The New Zealand dollar fell as fears over China's financial sector re-emerged on reports a troubled trust product won't be bailed out, ahead of economic data which is expected to show the world's second-biggest economy is still growing, albeit at a slower pace.
The kiwi fell to 82.46 US cents at 8am from 82.62 cents at the close of trading in New York on Friday, and 82.99 cents at 5pm in Wellington. The trade-weighted index dropped to 78.40 from 78.78 last week.
China's economy grew at an annual pace of 7.6 percent in the fourth quarter, according to a Reuters poll of economists, slowing from 7.8 percent in the previous quarter. Traders will be monitoring the strength of the gross domestic product, industrial production and retail sales data after media reports that Industrial & Commercial Bank of China is refusing to bail out a troubled 3 billion yuan trust product reignited fears over the stability of the nation's financial system.
"Market chatter is talking about credit conditions in China and increasing concerns over the shadow banking sector," said Sam Tuck, senior FX strategist at ANZ New Zealand in Auckland. "If the Chinese data comes in softer, the Aussie and kiwi will struggle."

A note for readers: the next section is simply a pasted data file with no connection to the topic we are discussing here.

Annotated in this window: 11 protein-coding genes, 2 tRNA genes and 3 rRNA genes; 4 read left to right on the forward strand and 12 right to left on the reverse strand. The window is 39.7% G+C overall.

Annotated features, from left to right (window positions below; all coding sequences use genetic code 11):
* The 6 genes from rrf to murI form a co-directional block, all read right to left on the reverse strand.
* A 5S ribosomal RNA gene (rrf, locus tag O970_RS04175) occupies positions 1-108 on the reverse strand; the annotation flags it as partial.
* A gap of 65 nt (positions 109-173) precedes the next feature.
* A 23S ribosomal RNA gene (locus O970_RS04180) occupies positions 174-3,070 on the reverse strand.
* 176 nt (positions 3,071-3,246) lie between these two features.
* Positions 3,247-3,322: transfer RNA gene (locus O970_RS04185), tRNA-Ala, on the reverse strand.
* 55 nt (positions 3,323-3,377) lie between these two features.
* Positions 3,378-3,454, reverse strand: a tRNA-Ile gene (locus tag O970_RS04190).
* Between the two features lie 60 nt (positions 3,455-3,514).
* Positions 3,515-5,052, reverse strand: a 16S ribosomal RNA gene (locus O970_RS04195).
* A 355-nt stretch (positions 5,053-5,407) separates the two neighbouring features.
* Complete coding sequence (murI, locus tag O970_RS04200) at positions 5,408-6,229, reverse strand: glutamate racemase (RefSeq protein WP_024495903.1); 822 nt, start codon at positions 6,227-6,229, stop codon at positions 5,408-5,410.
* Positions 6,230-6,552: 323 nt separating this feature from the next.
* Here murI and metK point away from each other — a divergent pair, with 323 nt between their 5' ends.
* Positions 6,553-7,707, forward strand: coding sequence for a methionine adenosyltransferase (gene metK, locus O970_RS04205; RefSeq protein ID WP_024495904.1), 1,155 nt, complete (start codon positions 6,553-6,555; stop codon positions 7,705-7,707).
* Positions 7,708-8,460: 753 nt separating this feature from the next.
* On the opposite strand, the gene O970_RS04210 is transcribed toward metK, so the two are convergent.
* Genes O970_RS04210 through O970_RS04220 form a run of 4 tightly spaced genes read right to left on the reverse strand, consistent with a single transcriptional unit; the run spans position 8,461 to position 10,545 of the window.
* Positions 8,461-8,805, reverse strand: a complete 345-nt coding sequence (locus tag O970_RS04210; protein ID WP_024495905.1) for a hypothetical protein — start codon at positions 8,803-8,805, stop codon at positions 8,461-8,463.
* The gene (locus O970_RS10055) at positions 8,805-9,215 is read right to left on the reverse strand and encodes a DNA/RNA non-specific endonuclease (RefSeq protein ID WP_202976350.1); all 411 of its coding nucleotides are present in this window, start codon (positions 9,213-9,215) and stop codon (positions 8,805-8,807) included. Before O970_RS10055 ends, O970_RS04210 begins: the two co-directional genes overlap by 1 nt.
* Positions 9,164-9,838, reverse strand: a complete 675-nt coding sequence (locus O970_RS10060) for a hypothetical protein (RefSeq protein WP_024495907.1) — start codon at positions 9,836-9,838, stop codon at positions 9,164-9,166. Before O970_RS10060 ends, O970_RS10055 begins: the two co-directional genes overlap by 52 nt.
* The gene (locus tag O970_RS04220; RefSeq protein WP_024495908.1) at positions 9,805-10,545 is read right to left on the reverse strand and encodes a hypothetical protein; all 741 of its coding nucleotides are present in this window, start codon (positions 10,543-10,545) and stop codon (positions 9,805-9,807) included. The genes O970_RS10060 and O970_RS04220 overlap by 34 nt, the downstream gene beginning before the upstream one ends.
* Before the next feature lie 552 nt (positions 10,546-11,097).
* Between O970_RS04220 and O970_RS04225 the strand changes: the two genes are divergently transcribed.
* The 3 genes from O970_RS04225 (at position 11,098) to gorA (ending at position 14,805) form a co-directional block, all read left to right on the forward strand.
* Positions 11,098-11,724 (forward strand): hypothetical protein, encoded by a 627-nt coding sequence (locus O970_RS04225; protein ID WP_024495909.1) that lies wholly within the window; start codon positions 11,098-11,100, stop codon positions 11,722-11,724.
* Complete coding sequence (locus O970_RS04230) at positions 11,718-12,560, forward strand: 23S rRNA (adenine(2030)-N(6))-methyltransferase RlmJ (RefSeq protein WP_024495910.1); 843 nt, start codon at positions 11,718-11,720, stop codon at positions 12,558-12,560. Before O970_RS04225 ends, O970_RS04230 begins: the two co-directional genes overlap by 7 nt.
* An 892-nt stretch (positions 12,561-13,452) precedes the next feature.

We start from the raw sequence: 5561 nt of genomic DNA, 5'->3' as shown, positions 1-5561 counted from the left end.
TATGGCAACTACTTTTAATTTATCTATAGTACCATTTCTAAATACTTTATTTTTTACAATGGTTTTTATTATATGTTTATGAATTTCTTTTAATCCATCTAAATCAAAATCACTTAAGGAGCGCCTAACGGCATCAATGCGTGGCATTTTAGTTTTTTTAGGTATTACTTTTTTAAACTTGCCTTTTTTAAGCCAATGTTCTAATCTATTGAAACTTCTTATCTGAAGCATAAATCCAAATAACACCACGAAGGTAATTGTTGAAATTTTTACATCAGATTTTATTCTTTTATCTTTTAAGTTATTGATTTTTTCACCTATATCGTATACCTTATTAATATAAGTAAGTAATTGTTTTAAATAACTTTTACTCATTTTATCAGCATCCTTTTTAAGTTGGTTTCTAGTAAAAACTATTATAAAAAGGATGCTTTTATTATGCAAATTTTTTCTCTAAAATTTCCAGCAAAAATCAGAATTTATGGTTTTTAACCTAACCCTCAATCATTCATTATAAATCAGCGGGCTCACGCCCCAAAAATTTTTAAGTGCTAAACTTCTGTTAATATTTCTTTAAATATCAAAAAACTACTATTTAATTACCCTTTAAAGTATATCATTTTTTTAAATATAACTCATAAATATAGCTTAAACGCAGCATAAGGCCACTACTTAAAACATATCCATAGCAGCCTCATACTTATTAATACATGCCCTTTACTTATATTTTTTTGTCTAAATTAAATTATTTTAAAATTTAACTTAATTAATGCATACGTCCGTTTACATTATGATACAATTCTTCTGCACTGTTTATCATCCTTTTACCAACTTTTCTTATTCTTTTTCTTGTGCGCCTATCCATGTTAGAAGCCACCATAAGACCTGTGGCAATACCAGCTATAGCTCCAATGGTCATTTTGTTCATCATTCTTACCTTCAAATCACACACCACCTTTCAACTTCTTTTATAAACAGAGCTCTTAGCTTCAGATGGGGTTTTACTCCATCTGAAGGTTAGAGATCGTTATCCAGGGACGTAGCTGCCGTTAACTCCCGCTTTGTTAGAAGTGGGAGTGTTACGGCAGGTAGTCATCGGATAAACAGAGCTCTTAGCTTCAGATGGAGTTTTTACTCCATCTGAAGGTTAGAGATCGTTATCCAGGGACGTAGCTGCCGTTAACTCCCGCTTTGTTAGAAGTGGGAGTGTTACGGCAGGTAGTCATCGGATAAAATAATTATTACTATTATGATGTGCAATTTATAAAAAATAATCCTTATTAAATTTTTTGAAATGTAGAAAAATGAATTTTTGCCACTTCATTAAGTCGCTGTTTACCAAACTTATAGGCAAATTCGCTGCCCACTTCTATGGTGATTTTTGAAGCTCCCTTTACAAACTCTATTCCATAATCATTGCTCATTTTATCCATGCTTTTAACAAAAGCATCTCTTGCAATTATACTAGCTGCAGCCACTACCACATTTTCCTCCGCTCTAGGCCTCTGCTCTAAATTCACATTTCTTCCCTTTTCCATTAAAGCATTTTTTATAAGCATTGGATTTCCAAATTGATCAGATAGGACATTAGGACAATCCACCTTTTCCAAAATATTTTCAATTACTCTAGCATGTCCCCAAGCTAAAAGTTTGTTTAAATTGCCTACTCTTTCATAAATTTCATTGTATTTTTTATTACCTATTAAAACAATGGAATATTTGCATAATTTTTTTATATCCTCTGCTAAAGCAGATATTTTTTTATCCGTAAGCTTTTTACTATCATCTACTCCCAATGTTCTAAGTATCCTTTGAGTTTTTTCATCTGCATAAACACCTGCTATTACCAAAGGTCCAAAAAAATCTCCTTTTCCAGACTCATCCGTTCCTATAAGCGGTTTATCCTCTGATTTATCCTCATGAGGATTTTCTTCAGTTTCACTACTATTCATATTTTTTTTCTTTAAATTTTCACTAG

US markets are closed on Monday for Martin Luther King Day, putting the Chinese data under more scrutiny.
New Zealand inflation figures tomorrow are expected to show an annual pace of 1.4 percent, which economists say will be benign enough for the Reserve Bank to hold off hiking interest rates until March.
The local currency fell to 85.80 yen at 8am in Wellington from 86.58 yen last week, and decreased to 93.93 Australian cents from 94.11 cents. It slipped to 60.86 euro cents from 60.95 cents last week, and dropped to 50.20 British pence from 50.79 pence.
This article is tagged with the following keywords. Find out more about MyNBR Tags
Most listened to
- Scales Corp CEO Andy Borland assesses likely immigration cuts
- Forsyth Barr’s Kevin Stirrat talks through the market reaction to the new government
- Iron Duke director Phil O'Reilly on how concerned businesses should be about the new Labour-led government
- New Sky TV NZ director Mike Darcey on the skills he brings from Sky UK, and what it's like working for Rupert Murdoch
- Nevil Gibson's back on Wall Street's darkest day and what has happened since
- NBR Radio: The best interviews, with Grant Walker — updated daily